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Assessing Child Obesity and Physical Activity in a Hard-to-Reach Population in California’s Central Valley, 2012–2013

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Assessing Child Obesity and Physical Activity in a Hard-to-Reach Population in California’s Central Valley, 2012–2013

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Assessing Child Obesity and Physical Activity in a Hard-to-Reach Population in California’s Central Valley, 2012–2013

Sara E. Schaefer, PhD; Rosa Camacho-Gomez, PhD; Banefsheh Sadeghi, MD, PhD; Lucia Kaiser, PhD; J. Bruce German, PhD; Adela de la Torre, PhD

Suggested citation for this article: Schaefer SE, Camacho-Gomez R, Sadeghi B, Kaiser L, German JB, de la Torre A. Assessing Child Obesity and Physical Activity in a Hard-to-Reach Population in California’s Central Valley, 2012–2013. Prev Chronic Dis 2015;12:140577. DOI: http://dx.doi.org/10.5888/pcd12.140577.


In California’s agricultural Central Valley, the rate of childhood obesity is higher than the national average. Adequate physical activity contributes to obesity prevention and its assessment is useful to evaluate the impact of interventions.
Niños Sanos, Familia Sana (Healthy Children, Healthy Family [NSFS]) uses community-based participatory research to implement an intervention program to reduce childhood obesity among people of Mexican origin in the Central Valley. Anthropometric measurements were conducted on more than 650 children enrolled in NSFS. Physical activity data from a subgroup of children aged 4 to 7 years (n = 134) were collected via a wearable accelerometer.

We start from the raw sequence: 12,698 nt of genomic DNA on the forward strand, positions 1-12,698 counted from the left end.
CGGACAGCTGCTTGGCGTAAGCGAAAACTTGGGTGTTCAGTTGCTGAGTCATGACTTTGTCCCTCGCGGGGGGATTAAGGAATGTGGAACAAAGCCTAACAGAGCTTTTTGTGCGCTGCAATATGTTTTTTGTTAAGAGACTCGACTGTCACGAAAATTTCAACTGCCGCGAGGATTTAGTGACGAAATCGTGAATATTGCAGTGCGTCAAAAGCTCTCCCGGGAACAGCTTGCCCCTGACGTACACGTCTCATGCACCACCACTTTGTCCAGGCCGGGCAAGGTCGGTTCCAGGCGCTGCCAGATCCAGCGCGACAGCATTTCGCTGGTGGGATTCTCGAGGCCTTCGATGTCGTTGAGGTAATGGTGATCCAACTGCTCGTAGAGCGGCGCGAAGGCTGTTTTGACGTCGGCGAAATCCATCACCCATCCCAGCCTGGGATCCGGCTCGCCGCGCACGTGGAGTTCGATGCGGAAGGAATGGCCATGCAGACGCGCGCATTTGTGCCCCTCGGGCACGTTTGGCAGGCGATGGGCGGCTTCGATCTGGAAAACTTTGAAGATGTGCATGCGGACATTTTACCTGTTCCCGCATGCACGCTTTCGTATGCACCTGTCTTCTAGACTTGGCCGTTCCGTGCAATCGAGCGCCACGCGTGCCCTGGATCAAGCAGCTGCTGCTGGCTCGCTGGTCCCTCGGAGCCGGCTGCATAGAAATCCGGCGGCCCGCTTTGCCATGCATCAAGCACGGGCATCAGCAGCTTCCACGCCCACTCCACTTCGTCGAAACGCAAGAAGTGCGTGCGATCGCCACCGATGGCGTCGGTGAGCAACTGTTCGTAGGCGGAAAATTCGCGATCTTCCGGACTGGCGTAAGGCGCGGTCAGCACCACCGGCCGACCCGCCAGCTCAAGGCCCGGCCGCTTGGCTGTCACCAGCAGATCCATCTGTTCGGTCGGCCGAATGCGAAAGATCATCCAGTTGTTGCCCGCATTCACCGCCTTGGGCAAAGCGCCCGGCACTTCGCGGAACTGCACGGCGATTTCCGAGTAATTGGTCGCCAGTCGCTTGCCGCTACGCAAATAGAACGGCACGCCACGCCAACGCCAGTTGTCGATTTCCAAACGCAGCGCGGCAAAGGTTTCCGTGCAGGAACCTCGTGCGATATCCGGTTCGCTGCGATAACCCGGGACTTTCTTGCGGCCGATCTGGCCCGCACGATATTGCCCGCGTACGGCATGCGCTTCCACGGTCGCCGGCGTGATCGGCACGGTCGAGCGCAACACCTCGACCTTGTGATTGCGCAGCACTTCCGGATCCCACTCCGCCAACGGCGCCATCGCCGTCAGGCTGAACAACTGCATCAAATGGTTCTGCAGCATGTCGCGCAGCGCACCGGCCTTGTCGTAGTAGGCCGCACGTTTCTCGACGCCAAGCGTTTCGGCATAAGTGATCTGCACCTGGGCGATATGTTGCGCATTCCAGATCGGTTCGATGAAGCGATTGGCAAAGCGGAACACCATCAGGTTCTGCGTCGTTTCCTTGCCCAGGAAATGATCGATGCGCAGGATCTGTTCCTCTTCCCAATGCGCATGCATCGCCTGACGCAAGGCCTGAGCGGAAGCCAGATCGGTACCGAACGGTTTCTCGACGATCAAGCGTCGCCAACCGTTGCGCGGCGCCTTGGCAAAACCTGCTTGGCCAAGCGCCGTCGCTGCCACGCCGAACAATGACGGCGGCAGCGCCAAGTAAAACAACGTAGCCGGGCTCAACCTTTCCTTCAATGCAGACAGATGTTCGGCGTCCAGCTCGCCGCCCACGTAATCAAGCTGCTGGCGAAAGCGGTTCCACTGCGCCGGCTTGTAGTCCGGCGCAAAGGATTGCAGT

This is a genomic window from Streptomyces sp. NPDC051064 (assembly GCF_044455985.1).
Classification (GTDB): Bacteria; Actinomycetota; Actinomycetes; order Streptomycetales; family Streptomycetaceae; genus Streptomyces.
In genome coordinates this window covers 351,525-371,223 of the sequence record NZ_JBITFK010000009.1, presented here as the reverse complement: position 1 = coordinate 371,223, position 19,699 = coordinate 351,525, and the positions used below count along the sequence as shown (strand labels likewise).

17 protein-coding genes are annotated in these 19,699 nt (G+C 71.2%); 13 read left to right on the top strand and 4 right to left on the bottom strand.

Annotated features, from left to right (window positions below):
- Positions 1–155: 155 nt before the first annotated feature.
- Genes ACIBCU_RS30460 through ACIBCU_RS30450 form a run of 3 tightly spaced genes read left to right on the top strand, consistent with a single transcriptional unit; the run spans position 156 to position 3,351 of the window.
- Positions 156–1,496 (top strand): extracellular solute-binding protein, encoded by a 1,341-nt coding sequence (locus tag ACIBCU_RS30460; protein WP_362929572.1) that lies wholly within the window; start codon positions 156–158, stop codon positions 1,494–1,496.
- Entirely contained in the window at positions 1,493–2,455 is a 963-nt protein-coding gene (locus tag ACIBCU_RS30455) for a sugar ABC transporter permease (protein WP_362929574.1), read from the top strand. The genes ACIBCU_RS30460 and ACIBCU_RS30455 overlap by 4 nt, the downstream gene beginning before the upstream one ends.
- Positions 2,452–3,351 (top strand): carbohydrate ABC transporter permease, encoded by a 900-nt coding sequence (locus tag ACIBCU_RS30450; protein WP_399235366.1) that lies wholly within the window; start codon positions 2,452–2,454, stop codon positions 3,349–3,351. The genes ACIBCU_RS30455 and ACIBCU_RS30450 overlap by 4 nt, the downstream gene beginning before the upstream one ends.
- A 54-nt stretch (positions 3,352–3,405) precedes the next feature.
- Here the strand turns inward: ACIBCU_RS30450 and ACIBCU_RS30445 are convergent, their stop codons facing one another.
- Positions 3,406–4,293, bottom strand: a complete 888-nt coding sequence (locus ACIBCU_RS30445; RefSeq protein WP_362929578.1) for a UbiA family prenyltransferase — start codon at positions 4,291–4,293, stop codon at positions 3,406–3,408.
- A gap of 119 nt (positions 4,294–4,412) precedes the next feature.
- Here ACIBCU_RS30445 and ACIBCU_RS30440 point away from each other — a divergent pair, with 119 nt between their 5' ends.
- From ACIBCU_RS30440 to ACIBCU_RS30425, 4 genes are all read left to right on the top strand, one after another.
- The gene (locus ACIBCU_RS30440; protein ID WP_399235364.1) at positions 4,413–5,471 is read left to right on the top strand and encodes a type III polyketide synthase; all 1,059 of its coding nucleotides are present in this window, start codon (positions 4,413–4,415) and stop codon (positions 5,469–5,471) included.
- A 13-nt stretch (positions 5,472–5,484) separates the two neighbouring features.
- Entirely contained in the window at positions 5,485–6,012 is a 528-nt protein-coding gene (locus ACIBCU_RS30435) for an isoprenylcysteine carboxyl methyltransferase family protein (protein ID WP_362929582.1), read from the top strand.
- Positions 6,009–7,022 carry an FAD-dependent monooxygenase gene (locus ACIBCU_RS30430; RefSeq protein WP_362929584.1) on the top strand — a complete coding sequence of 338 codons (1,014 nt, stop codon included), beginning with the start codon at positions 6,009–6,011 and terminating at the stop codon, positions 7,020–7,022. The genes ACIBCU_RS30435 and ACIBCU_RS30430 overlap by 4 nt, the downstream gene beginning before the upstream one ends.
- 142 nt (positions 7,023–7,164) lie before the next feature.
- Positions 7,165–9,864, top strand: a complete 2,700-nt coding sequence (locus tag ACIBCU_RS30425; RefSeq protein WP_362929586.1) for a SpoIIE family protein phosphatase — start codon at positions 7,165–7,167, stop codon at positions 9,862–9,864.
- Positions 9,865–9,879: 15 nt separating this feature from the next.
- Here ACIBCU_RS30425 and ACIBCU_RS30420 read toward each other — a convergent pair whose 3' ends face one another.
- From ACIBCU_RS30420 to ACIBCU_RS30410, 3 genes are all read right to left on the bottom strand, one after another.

Children were classified on the basis of age and sex-adjusted body mass index as healthy weight (57.7%); overweight (19.3%), or obese (23%). Logistic regression showed that moderate to vigorous physical activity (MVPA) was associated with a child’s likelihood of having a healthy BMI (odds ratio: 1.03; 95% CI, 1.01–1.05; P = .017).
NSFS’s community-based participatory approach resulted in successful use of a commercial electronic device to measure physical activity quantity and quality in this hard-to-reach population. Promotion of adequate daily MVPA is an appropriate and necessary component of NSFS’s childhood obesity prevention strategy.


We thank the following individuals and agencies: Maria Rangel, NSFS Site Coordinator, Judith Martinez, NSFS Nutrition Educator, Ivan Garcia, NSFS Administrative Assistant, the advisory council and promotores in Firebaugh and San Joaquin, the Firebaugh Las Deltas Unified School District and the Golden Plains Unified School District. Niños Sanos, Familia Sana (Healthy Children, Healthy Family) is funded by the National Institute of Food and Agriculture of the US Department of Agriculture, grant no. 2011-68001-30167.

Author Information

Corresponding Author: Sara E. Schaefer, PhD, Foods for Health Institute, 2141 Robert Mondavi Institute, One Shields Ave, Davis, CA 95616. Telephone: 530-574-0797. Email:seschaefer@ucdavis.edu.
Author Affiliations: Rosa Camacho-Gomez, Banefsheh Sadeghi, Adela de la Torre, Center for Transnational Health, University of California, Davis, California; Lucia Kaiser, Department of Nutrition, University of California, Davis, California. J. Bruce German, Foods for Health Institute, University of California, Davis, California.


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